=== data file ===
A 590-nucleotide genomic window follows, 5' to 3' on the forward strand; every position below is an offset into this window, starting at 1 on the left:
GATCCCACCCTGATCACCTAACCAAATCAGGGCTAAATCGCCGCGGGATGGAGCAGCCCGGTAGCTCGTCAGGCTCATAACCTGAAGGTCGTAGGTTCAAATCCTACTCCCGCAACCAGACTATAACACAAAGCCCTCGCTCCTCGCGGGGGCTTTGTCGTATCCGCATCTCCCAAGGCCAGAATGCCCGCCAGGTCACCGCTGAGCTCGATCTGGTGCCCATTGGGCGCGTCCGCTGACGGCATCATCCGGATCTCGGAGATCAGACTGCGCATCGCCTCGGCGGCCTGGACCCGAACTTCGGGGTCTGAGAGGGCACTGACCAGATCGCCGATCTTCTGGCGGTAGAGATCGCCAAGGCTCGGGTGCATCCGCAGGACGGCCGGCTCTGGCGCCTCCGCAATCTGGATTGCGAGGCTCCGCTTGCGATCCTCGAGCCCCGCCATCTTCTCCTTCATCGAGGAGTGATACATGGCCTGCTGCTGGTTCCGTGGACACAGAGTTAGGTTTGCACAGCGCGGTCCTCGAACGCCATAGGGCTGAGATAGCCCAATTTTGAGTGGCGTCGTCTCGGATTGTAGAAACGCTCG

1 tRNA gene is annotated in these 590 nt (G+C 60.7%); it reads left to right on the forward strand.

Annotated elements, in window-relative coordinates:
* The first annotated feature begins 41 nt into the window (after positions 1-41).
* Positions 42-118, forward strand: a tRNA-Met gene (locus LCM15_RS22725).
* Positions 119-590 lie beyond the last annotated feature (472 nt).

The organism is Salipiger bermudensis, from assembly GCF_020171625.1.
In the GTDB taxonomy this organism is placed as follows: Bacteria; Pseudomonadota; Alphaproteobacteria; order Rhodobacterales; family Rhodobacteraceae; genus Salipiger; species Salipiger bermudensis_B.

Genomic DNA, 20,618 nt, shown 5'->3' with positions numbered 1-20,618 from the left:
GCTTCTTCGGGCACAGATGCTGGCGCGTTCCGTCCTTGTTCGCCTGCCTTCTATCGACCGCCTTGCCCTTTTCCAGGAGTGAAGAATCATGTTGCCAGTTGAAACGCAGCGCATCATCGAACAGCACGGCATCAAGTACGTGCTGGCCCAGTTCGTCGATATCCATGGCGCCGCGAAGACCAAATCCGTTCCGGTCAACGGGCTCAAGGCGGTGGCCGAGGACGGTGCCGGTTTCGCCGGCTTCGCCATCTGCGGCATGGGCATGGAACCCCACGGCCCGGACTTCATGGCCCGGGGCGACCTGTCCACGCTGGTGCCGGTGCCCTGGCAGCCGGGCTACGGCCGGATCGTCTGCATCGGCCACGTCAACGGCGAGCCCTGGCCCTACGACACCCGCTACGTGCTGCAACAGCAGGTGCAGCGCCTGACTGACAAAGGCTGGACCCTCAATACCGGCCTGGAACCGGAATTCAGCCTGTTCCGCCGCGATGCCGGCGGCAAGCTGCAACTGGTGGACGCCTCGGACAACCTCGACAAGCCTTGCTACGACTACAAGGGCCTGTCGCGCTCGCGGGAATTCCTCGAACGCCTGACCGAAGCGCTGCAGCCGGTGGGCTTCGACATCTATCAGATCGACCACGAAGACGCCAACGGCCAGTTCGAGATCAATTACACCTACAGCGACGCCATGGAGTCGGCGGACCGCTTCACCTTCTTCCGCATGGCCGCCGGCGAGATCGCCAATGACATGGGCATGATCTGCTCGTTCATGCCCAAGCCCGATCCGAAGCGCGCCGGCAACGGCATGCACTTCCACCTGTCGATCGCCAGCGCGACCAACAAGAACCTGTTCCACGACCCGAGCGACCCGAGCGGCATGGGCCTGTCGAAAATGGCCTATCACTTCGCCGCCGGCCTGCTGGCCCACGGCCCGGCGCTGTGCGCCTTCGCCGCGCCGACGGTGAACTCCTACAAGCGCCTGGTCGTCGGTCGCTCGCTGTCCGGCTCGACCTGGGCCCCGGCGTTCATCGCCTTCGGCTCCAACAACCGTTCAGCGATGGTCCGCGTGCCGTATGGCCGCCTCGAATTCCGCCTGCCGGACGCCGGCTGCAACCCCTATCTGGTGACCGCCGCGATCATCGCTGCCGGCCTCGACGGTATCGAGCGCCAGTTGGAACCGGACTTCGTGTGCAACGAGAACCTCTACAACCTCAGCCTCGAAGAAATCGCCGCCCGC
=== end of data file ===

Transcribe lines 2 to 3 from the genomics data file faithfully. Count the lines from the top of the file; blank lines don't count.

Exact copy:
GATCCCACCCTGATCACCTAACCAAATCAGGGCTAAATCGCCGCGGGATGGAGCAGCCCGGTAGCTCGTCAGGCTCATAACCTGAAGGTCGTAGGTTCAAATCCTACTCCCGCAACCAGACTATAACACAAAGCCCTCGCTCCTCGCGGGGGCTTTGTCGTATCCGCATCTCCCAAGGCCAGAATGCCCGCCAGGTCACCGCTGAGCTCGATCTGGTGCCCATTGGGCGCGTCCGCTGACGGCATCATCCGGATCTCGGAGATCAGACTGCGCATCGCCTCGGCGGCCTGGACCCGAACTTCGGGGTCTGAGAGGGCACTGACCAGATCGCCGATCTTCTGGCGGTAGAGATCGCCAAGGCTCGGGTGCATCCGCAGGACGGCCGGCTCTGGCGCCTCCGCAATCTGGATTGCGAGGCTCCGCTTGCGATCCTCGAGCCCCGCCATCTTCTCCTTCATCGAGGAGTGATACATGGCCTGCTGCTGGTTCCGTGGACACAGAGTTAGGTTTGCACAGCGCGGTCCTCGAACGCCATAGGGCTGAGATAGCCCAATTTTGAGTGGCGTCGTCTCGGATTGTAGAAACGCTCG

1 tRNA gene is annotated in these 590 nt (G+C 60.7%); it reads left to right on the forward strand.